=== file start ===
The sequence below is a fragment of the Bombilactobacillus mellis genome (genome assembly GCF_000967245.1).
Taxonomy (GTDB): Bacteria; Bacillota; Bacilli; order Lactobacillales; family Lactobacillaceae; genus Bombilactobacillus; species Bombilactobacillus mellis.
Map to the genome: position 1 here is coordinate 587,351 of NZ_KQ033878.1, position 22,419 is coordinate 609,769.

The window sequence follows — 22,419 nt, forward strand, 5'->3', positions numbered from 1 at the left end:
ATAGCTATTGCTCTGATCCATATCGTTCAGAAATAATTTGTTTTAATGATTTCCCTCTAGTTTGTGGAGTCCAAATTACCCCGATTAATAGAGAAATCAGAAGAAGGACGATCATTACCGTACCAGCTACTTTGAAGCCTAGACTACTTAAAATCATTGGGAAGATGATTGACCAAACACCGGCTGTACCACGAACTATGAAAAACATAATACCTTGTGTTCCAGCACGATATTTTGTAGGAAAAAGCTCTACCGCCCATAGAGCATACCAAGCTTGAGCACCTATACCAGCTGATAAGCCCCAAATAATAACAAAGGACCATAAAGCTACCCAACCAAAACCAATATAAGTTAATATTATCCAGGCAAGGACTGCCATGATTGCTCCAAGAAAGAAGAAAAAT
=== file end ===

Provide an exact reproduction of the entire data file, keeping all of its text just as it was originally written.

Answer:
The sequence below is a fragment of the Bombilactobacillus mellis genome (genome assembly GCF_000967245.1).
Taxonomy (GTDB): Bacteria; Bacillota; Bacilli; order Lactobacillales; family Lactobacillaceae; genus Bombilactobacillus; species Bombilactobacillus mellis.
Map to the genome: position 1 here is coordinate 587,351 of NZ_KQ033878.1, position 22,419 is coordinate 609,769.

The window sequence follows — 22,419 nt, forward strand, 5'->3', positions numbered from 1 at the left end:
ATAGCTATTGCTCTGATCCATATCGTTCAGAAATAATTTGTTTTAATGATTTCCCTCTAGTTTGTGGAGTCCAAATTACCCCGATTAATAGAGAAATCAGAAGAAGGACGATCATTACCGTACCAGCTACTTTGAAGCCTAGACTACTTAAAATCATTGGGAAGATGATTGACCAAACACCGGCTGTACCACGAACTATGAAAAACATAATACCTTGTGTTCCAGCACGATATTTTGTAGGAAAAAGCTCTACCGCCCATAGAGCATACCAAGCTTGAGCACCTATACCAGCTGATAAGCCCCAAATAATAACAAAGGACCATAAAGCTACCCAACCAAAACCAATATAAGTTAATATTATCCAGGCAAGGACTGCCATGATTGCTCCAAGAAAGAAGAAAAAT